This paper argues that the paths taken by Estonia and Latvia in their departure from the rouble zone are illustrative of authoritarian neoliberal governance. By challenging the widely assumed simultaneity of ‘democratic’ and ‘market’ revolutions, it critiques institutionalist literature on Baltic exchange-rate regimes and sheds light on the various methods employed to curtail democratic political discourse and participation. The paper delves into the origins of the Baltic neoliberal historical blocs and identifies the social forces that influenced the development of monetary reform initiatives. It then explores the construction of exchange-rate systems through the lens of power struggles within the state bureaucracy, as well as the restructuring of state apparatuses to limit public oversight of monetary policy formulation and implementation. Finally, the paper demonstrates how Baltic currency boards effectively facilitated the establishment of externally-oriented capital accumulation regimes.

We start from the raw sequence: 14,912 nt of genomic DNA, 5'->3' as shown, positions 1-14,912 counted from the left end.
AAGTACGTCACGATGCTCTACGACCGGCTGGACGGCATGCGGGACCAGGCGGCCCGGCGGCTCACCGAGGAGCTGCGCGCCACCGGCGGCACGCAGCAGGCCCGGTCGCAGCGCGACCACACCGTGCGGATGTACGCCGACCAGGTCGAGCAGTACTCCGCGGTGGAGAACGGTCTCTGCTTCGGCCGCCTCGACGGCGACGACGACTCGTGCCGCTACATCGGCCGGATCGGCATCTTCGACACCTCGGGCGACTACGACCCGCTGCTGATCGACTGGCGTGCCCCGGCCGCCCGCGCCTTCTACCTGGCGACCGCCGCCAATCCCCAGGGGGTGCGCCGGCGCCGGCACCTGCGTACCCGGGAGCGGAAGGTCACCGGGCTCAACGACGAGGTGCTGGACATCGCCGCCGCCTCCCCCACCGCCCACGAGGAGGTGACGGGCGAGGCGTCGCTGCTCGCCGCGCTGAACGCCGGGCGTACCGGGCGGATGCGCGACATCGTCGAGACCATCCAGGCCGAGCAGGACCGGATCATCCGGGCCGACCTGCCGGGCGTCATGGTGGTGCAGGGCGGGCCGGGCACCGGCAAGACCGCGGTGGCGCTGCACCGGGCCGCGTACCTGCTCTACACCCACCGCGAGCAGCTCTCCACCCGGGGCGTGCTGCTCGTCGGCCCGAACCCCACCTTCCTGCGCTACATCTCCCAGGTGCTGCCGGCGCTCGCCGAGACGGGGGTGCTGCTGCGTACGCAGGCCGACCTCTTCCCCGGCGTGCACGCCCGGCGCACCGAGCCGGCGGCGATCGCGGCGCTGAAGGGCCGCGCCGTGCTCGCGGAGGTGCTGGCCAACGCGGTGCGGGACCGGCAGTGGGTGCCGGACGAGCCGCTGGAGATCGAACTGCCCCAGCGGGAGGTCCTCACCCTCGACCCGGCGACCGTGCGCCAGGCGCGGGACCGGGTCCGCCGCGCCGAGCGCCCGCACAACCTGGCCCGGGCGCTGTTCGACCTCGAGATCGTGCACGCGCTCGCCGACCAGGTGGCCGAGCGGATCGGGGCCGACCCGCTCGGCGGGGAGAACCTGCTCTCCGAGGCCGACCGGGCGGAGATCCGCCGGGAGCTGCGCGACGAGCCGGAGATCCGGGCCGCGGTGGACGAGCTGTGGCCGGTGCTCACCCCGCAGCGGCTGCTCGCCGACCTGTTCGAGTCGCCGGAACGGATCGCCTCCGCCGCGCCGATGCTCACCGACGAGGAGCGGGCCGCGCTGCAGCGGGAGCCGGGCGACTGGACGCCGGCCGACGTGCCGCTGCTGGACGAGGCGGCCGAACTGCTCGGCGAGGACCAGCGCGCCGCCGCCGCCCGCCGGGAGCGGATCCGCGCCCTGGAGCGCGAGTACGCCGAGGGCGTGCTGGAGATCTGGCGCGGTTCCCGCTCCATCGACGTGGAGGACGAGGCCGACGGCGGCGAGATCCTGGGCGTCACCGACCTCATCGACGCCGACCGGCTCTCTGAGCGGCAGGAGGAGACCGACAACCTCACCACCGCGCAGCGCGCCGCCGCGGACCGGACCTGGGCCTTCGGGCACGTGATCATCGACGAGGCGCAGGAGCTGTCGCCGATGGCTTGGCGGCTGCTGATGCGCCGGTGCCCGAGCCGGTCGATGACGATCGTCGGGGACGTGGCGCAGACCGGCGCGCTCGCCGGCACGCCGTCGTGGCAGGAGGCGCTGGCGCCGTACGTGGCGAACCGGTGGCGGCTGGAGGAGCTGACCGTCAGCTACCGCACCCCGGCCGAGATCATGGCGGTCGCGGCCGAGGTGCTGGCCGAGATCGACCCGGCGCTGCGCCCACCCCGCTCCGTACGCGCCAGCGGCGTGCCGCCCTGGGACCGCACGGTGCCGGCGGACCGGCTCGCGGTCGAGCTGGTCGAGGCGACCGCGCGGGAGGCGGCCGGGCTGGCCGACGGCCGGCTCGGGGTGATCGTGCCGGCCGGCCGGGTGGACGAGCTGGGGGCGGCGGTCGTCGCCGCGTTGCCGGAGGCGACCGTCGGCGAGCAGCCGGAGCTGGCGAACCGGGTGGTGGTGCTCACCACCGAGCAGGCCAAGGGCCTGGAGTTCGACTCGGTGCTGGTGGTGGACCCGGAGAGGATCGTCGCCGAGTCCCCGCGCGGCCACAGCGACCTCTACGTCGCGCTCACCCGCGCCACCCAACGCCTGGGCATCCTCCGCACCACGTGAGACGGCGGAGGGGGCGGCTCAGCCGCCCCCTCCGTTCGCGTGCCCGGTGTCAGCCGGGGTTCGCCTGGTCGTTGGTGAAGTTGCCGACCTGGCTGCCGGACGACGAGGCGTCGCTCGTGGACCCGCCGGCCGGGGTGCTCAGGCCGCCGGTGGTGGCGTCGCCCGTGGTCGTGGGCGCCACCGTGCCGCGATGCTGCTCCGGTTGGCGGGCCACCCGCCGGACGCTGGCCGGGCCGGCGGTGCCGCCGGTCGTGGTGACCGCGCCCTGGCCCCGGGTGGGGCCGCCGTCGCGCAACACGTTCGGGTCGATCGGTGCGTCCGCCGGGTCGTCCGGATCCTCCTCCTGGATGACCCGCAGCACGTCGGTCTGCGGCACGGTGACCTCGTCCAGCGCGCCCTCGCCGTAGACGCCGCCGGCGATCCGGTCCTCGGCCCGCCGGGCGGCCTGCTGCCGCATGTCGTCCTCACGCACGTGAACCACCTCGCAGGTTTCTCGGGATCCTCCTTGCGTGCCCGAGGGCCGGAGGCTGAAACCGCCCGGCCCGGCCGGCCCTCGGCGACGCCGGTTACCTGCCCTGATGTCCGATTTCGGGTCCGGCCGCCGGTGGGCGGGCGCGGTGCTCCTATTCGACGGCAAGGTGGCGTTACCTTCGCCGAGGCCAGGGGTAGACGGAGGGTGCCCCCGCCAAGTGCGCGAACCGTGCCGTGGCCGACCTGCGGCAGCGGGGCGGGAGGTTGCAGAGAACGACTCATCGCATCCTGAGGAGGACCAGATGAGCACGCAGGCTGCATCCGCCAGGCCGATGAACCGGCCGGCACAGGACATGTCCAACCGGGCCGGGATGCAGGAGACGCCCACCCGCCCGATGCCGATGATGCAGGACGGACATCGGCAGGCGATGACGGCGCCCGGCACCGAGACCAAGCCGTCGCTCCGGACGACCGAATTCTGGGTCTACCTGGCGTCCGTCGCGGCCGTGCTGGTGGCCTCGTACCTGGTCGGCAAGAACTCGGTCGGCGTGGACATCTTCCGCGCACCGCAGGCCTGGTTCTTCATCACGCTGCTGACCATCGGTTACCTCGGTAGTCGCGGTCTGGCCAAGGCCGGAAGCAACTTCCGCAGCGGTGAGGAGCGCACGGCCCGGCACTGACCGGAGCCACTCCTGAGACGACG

Date of publication
July 11, 2023